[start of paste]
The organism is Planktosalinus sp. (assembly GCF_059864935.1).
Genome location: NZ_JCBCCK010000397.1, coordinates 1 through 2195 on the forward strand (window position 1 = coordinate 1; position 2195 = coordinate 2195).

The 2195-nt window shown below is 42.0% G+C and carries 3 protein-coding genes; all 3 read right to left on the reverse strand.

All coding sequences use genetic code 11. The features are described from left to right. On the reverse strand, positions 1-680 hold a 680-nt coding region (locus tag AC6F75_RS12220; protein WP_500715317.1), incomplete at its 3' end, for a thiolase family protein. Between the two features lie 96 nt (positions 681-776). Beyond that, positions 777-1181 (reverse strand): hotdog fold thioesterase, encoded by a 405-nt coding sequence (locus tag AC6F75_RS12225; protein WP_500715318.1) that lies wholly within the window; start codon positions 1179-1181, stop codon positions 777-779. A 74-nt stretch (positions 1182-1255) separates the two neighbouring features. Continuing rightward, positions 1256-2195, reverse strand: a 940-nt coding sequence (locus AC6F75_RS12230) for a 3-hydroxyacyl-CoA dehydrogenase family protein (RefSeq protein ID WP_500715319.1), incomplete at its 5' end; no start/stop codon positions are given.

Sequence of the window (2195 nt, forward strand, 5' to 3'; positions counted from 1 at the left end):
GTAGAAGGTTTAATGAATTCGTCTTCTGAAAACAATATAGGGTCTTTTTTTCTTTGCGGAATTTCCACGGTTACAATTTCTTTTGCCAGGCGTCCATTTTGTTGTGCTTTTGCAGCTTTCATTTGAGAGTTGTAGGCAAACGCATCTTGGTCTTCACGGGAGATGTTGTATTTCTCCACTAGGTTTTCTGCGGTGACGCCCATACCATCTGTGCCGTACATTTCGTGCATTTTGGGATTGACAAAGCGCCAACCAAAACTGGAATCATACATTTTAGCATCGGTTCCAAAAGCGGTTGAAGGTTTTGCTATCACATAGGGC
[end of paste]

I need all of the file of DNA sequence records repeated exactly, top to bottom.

The organism is Planktosalinus sp. (assembly GCF_059864935.1).
Genome location: NZ_JCBCCK010000397.1, coordinates 1 through 2195 on the forward strand (window position 1 = coordinate 1; position 2195 = coordinate 2195).

The 2195-nt window shown below is 42.0% G+C and carries 3 protein-coding genes; all 3 read right to left on the reverse strand.

All coding sequences use genetic code 11. The features are described from left to right. On the reverse strand, positions 1-680 hold a 680-nt coding region (locus tag AC6F75_RS12220; protein WP_500715317.1), incomplete at its 3' end, for a thiolase family protein. Between the two features lie 96 nt (positions 681-776). Beyond that, positions 777-1181 (reverse strand): hotdog fold thioesterase, encoded by a 405-nt coding sequence (locus tag AC6F75_RS12225; protein WP_500715318.1) that lies wholly within the window; start codon positions 1179-1181, stop codon positions 777-779. A 74-nt stretch (positions 1182-1255) separates the two neighbouring features. Continuing rightward, positions 1256-2195, reverse strand: a 940-nt coding sequence (locus AC6F75_RS12230) for a 3-hydroxyacyl-CoA dehydrogenase family protein (RefSeq protein ID WP_500715319.1), incomplete at its 5' end; no start/stop codon positions are given.

Sequence of the window (2195 nt, forward strand, 5' to 3'; positions counted from 1 at the left end):
GTAGAAGGTTTAATGAATTCGTCTTCTGAAAACAATATAGGGTCTTTTTTTCTTTGCGGAATTTCCACGGTTACAATTTCTTTTGCCAGGCGTCCATTTTGTTGTGCTTTTGCAGCTTTCATTTGAGAGTTGTAGGCAAACGCATCTTGGTCTTCACGGGAGATGTTGTATTTCTCCACTAGGTTTTCTGCGGTGACGCCCATACCATCTGTGCCGTACATTTCGTGCATTTTGGGATTGACAAAGCGCCAACCAAAACTGGAATCATACATTTTAGCATCGGTTCCAAAAGCGGTTGAAGGTTTTGCTATCACATAGGGC